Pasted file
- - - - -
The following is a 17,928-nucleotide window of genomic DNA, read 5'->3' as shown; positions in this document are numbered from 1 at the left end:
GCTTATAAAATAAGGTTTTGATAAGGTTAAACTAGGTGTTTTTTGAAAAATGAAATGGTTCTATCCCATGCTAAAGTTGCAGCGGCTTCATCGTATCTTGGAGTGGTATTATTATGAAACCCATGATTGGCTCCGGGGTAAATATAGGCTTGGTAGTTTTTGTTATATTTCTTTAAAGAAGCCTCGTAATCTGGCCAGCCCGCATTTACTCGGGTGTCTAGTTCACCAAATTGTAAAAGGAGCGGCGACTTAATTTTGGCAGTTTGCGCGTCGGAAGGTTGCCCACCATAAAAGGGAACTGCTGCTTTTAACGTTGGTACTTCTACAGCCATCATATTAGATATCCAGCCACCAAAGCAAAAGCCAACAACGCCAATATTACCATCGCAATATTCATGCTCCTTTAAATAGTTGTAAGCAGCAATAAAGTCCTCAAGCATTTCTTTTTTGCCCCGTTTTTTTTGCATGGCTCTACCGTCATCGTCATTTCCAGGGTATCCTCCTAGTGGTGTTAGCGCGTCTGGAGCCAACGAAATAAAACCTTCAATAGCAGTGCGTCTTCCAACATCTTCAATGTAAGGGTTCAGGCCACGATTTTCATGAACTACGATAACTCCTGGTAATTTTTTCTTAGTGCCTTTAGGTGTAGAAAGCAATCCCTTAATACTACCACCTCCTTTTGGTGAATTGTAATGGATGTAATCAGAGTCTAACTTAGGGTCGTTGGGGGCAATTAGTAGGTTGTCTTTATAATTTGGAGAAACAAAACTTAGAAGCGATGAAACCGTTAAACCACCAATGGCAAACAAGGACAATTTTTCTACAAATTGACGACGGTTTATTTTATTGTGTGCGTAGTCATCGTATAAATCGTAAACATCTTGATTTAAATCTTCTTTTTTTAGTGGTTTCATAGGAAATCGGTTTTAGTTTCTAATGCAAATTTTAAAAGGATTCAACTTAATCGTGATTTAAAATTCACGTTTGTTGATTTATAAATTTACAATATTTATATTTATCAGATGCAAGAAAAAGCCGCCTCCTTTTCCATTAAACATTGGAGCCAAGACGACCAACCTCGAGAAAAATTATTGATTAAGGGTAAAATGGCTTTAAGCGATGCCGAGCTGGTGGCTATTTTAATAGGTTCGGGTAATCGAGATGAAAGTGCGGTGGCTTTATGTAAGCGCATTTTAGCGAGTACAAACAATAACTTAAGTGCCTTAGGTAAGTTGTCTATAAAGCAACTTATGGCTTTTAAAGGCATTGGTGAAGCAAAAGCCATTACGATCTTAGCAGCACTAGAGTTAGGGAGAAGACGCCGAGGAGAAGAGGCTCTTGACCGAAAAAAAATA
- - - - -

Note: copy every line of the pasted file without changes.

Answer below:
The following is a 17,928-nucleotide window of genomic DNA, read 5'->3' as shown; positions in this document are numbered from 1 at the left end:
GCTTATAAAATAAGGTTTTGATAAGGTTAAACTAGGTGTTTTTTGAAAAATGAAATGGTTCTATCCCATGCTAAAGTTGCAGCGGCTTCATCGTATCTTGGAGTGGTATTATTATGAAACCCATGATTGGCTCCGGGGTAAATATAGGCTTGGTAGTTTTTGTTATATTTCTTTAAAGAAGCCTCGTAATCTGGCCAGCCCGCATTTACTCGGGTGTCTAGTTCACCAAATTGTAAAAGGAGCGGCGACTTAATTTTGGCAGTTTGCGCGTCGGAAGGTTGCCCACCATAAAAGGGAACTGCTGCTTTTAACGTTGGTACTTCTACAGCCATCATATTAGATATCCAGCCACCAAAGCAAAAGCCAACAACGCCAATATTACCATCGCAATATTCATGCTCCTTTAAATAGTTGTAAGCAGCAATAAAGTCCTCAAGCATTTCTTTTTTGCCCCGTTTTTTTTGCATGGCTCTACCGTCATCGTCATTTCCAGGGTATCCTCCTAGTGGTGTTAGCGCGTCTGGAGCCAACGAAATAAAACCTTCAATAGCAGTGCGTCTTCCAACATCTTCAATGTAAGGGTTCAGGCCACGATTTTCATGAACTACGATAACTCCTGGTAATTTTTTCTTAGTGCCTTTAGGTGTAGAAAGCAATCCCTTAATACTACCACCTCCTTTTGGTGAATTGTAATGGATGTAATCAGAGTCTAACTTAGGGTCGTTGGGGGCAATTAGTAGGTTGTCTTTATAATTTGGAGAAACAAAACTTAGAAGCGATGAAACCGTTAAACCACCAATGGCAAACAAGGACAATTTTTCTACAAATTGACGACGGTTTATTTTATTGTGTGCGTAGTCATCGTATAAATCGTAAACATCTTGATTTAAATCTTCTTTTTTTAGTGGTTTCATAGGAAATCGGTTTTAGTTTCTAATGCAAATTTTAAAAGGATTCAACTTAATCGTGATTTAAAATTCACGTTTGTTGATTTATAAATTTACAATATTTATATTTATCAGATGCAAGAAAAAGCCGCCTCCTTTTCCATTAAACATTGGAGCCAAGACGACCAACCTCGAGAAAAATTATTGATTAAGGGTAAAATGGCTTTAAGCGATGCCGAGCTGGTGGCTATTTTAATAGGTTCGGGTAATCGAGATGAAAGTGCGGTGGCTTTATGTAAGCGCATTTTAGCGAGTACAAACAATAACTTAAGTGCCTTAGGTAAGTTGTCTATAAAGCAACTTATGGCTTTTAAAGGCATTGGTGAAGCAAAAGCCATTACGATCTTAGCAGCACTAGAGTTAGGGAGAAGACGCCGAGGAGAAGAGGCTCTTGACCGAAAAAAAATA